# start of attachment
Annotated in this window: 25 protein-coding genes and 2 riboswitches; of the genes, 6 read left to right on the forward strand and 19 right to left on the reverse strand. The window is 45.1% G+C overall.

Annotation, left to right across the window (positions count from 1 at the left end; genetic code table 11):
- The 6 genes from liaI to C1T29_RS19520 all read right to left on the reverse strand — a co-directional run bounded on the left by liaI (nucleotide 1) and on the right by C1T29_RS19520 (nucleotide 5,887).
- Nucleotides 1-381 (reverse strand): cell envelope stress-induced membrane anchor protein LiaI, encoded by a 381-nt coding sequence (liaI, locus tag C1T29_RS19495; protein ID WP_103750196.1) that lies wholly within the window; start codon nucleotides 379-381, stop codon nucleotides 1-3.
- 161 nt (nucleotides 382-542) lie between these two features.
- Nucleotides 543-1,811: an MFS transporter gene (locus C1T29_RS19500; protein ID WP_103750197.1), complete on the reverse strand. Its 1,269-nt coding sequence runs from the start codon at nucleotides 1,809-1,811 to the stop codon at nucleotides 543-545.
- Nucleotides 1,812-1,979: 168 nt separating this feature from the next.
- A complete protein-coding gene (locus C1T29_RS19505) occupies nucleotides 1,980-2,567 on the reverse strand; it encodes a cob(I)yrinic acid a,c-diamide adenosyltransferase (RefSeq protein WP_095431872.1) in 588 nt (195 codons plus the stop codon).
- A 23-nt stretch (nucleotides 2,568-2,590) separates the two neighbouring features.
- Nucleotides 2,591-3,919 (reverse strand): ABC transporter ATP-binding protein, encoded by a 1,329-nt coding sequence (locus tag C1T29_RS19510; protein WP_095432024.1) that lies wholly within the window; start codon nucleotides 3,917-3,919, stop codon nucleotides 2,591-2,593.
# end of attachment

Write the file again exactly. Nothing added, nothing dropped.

Annotated in this window: 25 protein-coding genes and 2 riboswitches; of the genes, 6 read left to right on the forward strand and 19 right to left on the reverse strand. The window is 45.1% G+C overall.

Annotation, left to right across the window (positions count from 1 at the left end; genetic code table 11):
- The 6 genes from liaI to C1T29_RS19520 all read right to left on the reverse strand — a co-directional run bounded on the left by liaI (nucleotide 1) and on the right by C1T29_RS19520 (nucleotide 5,887).
- Nucleotides 1-381 (reverse strand): cell envelope stress-induced membrane anchor protein LiaI, encoded by a 381-nt coding sequence (liaI, locus tag C1T29_RS19495; protein ID WP_103750196.1) that lies wholly within the window; start codon nucleotides 379-381, stop codon nucleotides 1-3.
- 161 nt (nucleotides 382-542) lie between these two features.
- Nucleotides 543-1,811: an MFS transporter gene (locus C1T29_RS19500; protein ID WP_103750197.1), complete on the reverse strand. Its 1,269-nt coding sequence runs from the start codon at nucleotides 1,809-1,811 to the stop codon at nucleotides 543-545.
- Nucleotides 1,812-1,979: 168 nt separating this feature from the next.
- A complete protein-coding gene (locus C1T29_RS19505) occupies nucleotides 1,980-2,567 on the reverse strand; it encodes a cob(I)yrinic acid a,c-diamide adenosyltransferase (RefSeq protein WP_095431872.1) in 588 nt (195 codons plus the stop codon).
- A 23-nt stretch (nucleotides 2,568-2,590) separates the two neighbouring features.
- Nucleotides 2,591-3,919 (reverse strand): ABC transporter ATP-binding protein, encoded by a 1,329-nt coding sequence (locus tag C1T29_RS19510; protein WP_095432024.1) that lies wholly within the window; start codon nucleotides 3,917-3,919, stop codon nucleotides 2,591-2,593.